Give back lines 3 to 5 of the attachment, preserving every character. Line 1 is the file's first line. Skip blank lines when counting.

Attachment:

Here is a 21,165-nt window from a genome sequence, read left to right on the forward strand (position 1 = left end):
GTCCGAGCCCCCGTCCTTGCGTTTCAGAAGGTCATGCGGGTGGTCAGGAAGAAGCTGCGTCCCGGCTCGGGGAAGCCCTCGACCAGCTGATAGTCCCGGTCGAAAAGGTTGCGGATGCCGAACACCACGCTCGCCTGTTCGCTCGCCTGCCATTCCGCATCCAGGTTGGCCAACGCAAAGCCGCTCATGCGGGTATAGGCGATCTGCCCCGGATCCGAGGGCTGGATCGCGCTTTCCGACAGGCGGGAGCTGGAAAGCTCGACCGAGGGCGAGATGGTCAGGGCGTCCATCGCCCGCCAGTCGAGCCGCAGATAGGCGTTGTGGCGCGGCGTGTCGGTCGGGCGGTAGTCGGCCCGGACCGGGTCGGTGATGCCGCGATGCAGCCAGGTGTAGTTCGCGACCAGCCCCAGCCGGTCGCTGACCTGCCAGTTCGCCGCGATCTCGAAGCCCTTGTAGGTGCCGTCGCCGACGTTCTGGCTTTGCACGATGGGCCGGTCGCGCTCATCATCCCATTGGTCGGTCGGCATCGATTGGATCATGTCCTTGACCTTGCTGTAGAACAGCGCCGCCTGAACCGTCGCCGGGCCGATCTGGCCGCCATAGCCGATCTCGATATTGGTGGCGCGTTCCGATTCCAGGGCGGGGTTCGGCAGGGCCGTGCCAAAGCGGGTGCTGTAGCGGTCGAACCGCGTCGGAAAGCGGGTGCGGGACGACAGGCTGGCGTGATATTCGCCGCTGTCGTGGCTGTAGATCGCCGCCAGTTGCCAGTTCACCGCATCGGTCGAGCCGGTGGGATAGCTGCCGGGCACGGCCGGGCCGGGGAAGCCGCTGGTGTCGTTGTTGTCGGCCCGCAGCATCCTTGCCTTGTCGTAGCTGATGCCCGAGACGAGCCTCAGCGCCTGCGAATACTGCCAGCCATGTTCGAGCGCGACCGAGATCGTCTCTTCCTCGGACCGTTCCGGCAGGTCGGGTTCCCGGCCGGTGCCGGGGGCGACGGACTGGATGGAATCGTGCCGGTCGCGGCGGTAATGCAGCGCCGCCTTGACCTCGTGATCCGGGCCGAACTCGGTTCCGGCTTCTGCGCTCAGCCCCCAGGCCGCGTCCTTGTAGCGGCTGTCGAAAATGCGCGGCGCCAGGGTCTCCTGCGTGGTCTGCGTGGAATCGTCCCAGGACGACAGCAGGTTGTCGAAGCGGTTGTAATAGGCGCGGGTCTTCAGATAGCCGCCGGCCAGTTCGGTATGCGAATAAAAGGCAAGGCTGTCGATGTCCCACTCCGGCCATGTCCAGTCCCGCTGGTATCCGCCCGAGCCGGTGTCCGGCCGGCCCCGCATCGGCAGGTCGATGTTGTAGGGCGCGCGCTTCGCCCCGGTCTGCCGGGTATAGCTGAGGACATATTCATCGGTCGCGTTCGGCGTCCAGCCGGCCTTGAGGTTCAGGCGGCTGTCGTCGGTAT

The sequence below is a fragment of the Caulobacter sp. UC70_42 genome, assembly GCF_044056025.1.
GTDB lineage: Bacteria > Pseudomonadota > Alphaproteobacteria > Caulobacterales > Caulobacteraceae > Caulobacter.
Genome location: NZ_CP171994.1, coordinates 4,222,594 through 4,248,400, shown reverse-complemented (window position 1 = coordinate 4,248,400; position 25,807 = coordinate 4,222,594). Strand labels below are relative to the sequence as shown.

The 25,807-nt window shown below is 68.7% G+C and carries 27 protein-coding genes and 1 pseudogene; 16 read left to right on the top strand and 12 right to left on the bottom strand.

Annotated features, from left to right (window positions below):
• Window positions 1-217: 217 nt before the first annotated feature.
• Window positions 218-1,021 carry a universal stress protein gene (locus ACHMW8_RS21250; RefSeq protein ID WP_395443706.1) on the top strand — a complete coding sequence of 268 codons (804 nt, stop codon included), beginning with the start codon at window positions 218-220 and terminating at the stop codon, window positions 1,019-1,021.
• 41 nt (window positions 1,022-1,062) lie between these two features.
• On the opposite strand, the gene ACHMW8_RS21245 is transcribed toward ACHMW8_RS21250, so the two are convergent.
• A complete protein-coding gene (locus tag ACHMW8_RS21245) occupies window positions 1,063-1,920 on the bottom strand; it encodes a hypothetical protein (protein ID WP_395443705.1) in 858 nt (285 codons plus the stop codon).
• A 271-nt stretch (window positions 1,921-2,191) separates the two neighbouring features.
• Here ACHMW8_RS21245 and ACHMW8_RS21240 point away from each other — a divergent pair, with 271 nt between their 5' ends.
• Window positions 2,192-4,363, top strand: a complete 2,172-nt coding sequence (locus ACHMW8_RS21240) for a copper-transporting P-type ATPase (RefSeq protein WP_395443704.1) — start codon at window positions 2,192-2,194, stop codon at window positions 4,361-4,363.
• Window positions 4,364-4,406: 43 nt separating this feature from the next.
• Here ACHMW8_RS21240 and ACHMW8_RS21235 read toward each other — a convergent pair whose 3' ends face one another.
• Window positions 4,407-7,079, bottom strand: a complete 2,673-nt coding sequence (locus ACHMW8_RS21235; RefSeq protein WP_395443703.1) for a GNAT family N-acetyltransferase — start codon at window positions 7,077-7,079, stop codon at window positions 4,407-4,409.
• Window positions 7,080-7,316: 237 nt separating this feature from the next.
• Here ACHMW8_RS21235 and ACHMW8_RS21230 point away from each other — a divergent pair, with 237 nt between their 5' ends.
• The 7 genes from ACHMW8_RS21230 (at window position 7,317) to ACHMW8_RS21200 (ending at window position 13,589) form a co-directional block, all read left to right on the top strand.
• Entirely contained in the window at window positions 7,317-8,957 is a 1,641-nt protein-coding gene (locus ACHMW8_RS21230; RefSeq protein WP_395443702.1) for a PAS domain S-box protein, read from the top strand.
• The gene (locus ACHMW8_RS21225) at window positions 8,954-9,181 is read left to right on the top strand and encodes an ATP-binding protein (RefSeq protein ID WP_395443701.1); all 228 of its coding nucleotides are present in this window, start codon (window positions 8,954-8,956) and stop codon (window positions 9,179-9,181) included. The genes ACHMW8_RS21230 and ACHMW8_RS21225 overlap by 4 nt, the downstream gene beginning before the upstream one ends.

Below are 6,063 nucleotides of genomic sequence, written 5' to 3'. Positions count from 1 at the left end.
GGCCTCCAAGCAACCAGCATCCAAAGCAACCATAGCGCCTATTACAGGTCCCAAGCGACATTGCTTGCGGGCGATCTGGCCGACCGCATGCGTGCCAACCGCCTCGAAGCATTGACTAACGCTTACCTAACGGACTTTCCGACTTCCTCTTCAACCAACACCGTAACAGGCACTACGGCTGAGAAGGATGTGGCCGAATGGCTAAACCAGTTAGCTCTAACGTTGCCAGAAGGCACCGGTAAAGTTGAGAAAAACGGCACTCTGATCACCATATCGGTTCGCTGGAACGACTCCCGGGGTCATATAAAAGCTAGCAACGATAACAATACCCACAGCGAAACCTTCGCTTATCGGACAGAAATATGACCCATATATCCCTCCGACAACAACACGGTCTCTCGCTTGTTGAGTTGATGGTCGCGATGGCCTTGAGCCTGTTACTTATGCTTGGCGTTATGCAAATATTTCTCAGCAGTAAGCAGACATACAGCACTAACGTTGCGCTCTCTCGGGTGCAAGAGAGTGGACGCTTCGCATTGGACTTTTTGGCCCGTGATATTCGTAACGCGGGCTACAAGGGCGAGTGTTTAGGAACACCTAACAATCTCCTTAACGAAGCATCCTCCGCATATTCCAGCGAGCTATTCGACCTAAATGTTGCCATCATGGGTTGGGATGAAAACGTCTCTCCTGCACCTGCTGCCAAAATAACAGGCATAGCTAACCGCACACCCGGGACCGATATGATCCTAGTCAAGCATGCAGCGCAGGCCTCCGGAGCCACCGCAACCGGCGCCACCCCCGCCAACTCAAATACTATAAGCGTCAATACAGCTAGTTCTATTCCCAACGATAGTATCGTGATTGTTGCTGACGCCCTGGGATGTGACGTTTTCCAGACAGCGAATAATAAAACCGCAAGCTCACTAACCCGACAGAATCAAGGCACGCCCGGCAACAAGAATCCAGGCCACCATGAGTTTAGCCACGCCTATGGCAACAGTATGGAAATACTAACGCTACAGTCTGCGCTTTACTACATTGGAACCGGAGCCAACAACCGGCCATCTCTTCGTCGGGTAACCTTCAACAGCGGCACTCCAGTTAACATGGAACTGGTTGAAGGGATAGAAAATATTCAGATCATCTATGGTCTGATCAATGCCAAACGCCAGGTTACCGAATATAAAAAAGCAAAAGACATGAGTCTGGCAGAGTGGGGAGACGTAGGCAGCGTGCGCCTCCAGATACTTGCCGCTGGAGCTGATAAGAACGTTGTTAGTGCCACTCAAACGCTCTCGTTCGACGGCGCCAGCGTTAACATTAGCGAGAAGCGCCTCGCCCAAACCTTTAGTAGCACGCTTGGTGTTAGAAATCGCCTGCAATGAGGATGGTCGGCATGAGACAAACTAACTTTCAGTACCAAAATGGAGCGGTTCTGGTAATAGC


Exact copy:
The sequence below is a fragment of the Caulobacter sp. UC70_42 genome, assembly GCF_044056025.1.
GTDB lineage: Bacteria > Pseudomonadota > Alphaproteobacteria > Caulobacterales > Caulobacteraceae > Caulobacter.
Genome location: NZ_CP171994.1, coordinates 4,222,594 through 4,248,400, shown reverse-complemented (window position 1 = coordinate 4,248,400; position 25,807 = coordinate 4,222,594). Strand labels below are relative to the sequence as shown.